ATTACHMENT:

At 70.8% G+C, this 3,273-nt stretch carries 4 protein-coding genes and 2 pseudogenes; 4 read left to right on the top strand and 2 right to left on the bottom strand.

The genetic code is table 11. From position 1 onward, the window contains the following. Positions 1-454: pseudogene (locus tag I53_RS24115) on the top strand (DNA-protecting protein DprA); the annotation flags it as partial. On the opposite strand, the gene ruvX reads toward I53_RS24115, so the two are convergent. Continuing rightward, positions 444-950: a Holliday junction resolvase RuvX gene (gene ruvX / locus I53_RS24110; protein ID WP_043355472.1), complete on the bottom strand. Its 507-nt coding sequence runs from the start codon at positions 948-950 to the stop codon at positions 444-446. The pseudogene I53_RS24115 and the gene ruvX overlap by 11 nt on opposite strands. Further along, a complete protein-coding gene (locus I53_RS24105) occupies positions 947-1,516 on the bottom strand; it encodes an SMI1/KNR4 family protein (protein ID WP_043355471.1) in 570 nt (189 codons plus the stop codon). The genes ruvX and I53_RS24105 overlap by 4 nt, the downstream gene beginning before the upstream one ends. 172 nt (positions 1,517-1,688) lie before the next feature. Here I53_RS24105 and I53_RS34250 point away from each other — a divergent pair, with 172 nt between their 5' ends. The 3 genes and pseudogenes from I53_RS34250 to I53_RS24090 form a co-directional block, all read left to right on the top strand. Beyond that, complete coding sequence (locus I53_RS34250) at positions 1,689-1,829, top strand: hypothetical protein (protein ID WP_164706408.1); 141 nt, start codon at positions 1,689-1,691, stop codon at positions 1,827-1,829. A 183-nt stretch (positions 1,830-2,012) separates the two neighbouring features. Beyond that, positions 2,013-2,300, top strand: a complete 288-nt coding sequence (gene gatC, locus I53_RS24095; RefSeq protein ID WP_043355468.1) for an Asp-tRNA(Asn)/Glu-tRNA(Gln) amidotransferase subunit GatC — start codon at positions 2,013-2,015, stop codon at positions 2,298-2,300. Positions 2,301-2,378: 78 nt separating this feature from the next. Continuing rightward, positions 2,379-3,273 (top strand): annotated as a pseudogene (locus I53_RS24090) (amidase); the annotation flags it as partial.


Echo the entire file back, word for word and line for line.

At 70.8% G+C, this 3,273-nt stretch carries 4 protein-coding genes and 2 pseudogenes; 4 read left to right on the top strand and 2 right to left on the bottom strand.

The genetic code is table 11. From position 1 onward, the window contains the following. Positions 1-454: pseudogene (locus tag I53_RS24115) on the top strand (DNA-protecting protein DprA); the annotation flags it as partial. On the opposite strand, the gene ruvX reads toward I53_RS24115, so the two are convergent. Continuing rightward, positions 444-950: a Holliday junction resolvase RuvX gene (gene ruvX / locus I53_RS24110; protein ID WP_043355472.1), complete on the bottom strand. Its 507-nt coding sequence runs from the start codon at positions 948-950 to the stop codon at positions 444-446. The pseudogene I53_RS24115 and the gene ruvX overlap by 11 nt on opposite strands. Further along, a complete protein-coding gene (locus I53_RS24105) occupies positions 947-1,516 on the bottom strand; it encodes an SMI1/KNR4 family protein (protein ID WP_043355471.1) in 570 nt (189 codons plus the stop codon). The genes ruvX and I53_RS24105 overlap by 4 nt, the downstream gene beginning before the upstream one ends. 172 nt (positions 1,517-1,688) lie before the next feature. Here I53_RS24105 and I53_RS34250 point away from each other — a divergent pair, with 172 nt between their 5' ends. The 3 genes and pseudogenes from I53_RS34250 to I53_RS24090 form a co-directional block, all read left to right on the top strand. Beyond that, complete coding sequence (locus I53_RS34250) at positions 1,689-1,829, top strand: hypothetical protein (protein ID WP_164706408.1); 141 nt, start codon at positions 1,689-1,691, stop codon at positions 1,827-1,829. A 183-nt stretch (positions 1,830-2,012) separates the two neighbouring features. Beyond that, positions 2,013-2,300, top strand: a complete 288-nt coding sequence (gene gatC, locus I53_RS24095; RefSeq protein ID WP_043355468.1) for an Asp-tRNA(Asn)/Glu-tRNA(Gln) amidotransferase subunit GatC — start codon at positions 2,013-2,015, stop codon at positions 2,298-2,300. Positions 2,301-2,378: 78 nt separating this feature from the next. Continuing rightward, positions 2,379-3,273 (top strand): annotated as a pseudogene (locus I53_RS24090) (amidase); the annotation flags it as partial.